The campaign has met with success, as the resolution has been passed, with some slight amendments, by the Unifor 222 Retired Workers’ Chapter, the general membership of Local 222, and Durham Region Labour Council. The adoption of a call for the nationalization of GM marks an important step forward in the struggle against the bosses’ plan to shut down the factory. Workers’ control is the only way to defeat these attacks coming from the ruling class. Labour Fightback activists will be bringing forth our resolution to other unions, locals, and labour councils within the broader labour movement to build solidarity with Unifor Local 222. The workers united will never be defeated!

Nationalize GM under Democratic Workers’ and Community Control

Passed by Unifor 222 Retired Workers’ Chapter

Whereas the federal Conservative government and the Ontario Liberal government bailed out General Motors (GM) for $10.8 billion in 2009, and forced deep concessions on workers and retirees, and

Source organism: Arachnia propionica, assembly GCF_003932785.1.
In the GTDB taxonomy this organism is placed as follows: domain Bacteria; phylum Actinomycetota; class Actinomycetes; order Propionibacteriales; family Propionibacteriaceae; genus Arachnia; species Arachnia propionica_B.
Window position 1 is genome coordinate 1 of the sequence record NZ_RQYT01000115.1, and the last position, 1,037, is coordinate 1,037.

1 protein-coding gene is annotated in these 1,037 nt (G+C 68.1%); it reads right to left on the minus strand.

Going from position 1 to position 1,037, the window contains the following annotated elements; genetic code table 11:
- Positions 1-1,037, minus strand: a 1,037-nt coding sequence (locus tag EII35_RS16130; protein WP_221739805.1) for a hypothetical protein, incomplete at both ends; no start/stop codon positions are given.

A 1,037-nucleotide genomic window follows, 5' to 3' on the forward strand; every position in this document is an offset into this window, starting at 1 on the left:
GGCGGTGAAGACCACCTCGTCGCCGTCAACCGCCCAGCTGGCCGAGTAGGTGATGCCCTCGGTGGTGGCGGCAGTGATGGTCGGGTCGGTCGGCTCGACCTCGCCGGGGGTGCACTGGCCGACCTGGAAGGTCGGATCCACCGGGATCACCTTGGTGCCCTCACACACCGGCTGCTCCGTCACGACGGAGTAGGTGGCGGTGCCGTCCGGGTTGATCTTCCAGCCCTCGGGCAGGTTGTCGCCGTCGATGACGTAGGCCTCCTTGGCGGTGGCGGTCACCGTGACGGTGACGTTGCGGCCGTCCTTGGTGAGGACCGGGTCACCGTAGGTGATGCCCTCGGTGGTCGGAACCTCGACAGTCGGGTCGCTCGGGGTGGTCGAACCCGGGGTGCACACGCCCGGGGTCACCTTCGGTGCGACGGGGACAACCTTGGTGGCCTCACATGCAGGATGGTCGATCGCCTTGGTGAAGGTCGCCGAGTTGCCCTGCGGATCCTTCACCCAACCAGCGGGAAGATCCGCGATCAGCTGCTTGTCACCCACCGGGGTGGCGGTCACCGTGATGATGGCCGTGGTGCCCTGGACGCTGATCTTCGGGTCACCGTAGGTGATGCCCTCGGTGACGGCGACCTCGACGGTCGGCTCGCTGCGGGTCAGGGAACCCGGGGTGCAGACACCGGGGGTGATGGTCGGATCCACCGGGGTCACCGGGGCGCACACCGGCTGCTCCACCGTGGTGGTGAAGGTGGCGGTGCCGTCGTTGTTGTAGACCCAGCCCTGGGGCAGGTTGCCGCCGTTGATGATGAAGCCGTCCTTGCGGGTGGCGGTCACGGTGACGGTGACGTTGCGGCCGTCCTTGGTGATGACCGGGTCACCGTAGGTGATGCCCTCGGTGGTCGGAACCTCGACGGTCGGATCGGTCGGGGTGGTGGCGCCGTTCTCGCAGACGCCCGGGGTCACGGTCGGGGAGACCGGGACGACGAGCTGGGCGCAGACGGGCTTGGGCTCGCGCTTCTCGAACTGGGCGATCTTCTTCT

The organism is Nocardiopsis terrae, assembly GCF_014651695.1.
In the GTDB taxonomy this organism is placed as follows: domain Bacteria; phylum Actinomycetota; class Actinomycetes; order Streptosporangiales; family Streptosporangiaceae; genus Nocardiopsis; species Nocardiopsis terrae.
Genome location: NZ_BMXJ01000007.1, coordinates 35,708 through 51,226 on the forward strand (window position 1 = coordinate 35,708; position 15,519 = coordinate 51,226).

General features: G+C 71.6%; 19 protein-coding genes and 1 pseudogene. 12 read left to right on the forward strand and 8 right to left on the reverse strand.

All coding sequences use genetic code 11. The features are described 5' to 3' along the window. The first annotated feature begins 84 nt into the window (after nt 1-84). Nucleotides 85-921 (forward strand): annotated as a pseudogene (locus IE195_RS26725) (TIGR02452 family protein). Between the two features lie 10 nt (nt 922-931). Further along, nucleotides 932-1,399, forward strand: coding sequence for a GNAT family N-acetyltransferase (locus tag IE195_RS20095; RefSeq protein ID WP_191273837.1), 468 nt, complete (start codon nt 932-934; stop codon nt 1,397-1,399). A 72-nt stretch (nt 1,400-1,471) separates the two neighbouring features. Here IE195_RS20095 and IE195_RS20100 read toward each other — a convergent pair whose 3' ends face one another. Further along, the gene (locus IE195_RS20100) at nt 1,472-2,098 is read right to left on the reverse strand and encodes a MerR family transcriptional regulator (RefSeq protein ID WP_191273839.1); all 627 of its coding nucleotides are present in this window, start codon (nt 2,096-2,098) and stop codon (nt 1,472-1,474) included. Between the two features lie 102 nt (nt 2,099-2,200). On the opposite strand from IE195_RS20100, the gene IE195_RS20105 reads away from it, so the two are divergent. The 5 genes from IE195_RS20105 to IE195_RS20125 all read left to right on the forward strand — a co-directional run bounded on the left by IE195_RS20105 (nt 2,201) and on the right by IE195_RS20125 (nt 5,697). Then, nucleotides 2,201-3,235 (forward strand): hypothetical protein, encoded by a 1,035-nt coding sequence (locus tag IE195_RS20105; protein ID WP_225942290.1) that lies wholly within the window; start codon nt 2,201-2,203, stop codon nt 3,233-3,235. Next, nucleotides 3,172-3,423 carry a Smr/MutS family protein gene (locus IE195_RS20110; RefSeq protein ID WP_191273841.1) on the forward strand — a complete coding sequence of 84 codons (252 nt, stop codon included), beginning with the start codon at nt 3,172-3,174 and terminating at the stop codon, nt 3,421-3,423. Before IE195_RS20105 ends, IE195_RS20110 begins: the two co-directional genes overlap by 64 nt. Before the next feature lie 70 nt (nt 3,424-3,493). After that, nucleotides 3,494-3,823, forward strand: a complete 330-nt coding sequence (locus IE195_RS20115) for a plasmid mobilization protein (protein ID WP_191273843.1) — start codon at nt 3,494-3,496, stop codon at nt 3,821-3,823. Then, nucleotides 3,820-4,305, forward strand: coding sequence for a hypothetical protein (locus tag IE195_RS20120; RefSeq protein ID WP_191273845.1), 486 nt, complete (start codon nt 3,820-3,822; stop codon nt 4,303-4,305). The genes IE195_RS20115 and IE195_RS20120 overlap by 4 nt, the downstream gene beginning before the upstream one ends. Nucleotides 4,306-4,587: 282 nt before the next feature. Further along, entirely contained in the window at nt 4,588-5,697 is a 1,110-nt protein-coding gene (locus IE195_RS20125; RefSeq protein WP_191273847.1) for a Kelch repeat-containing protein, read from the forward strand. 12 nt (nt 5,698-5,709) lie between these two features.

Whereas GM has made record profits every year since, including a $10.8 billion US (over $14 billion Canadian) profit from North American operations in 2018, as a result of the bailout and concessions, and

Whereas GM’s profits have been produced by the workers in the plants, and have been supported by all levels of government, and by the community, and

Whereas GM is now threatening to close one of the most productive auto manufacturing plants in North America (the Oshawa plant), by the end of 2019, which would result in the loss of over 5,000 direct union jobs, and immeasurable harm to the community, and

Whereas the GM Oshawa workers have demonstrated against this closure with sit-ins and walkouts, and

Whereas governments have nationalized companies in the past in the public interest of protecting jobs and communities, such as DeHavilland Aircraft in Toronto and Algoma Steel in Sault St. Marie.

Therefore, be it resolved that unless GM guarantees to maintain the current number of jobs in Oshawa, it should be nationalized without compensation and placed under democratic workers’ and community control in order to save productive union jobs and benefit the city of Oshawa and region of Durham.

Be it further resolved that this body commits to mobilizing support for this demand through solidarity actions, including but not limited to solidarity walkouts, mass political protests, and urging that the New Democratic Party and other parties adopt this demand in the 2019 federal election.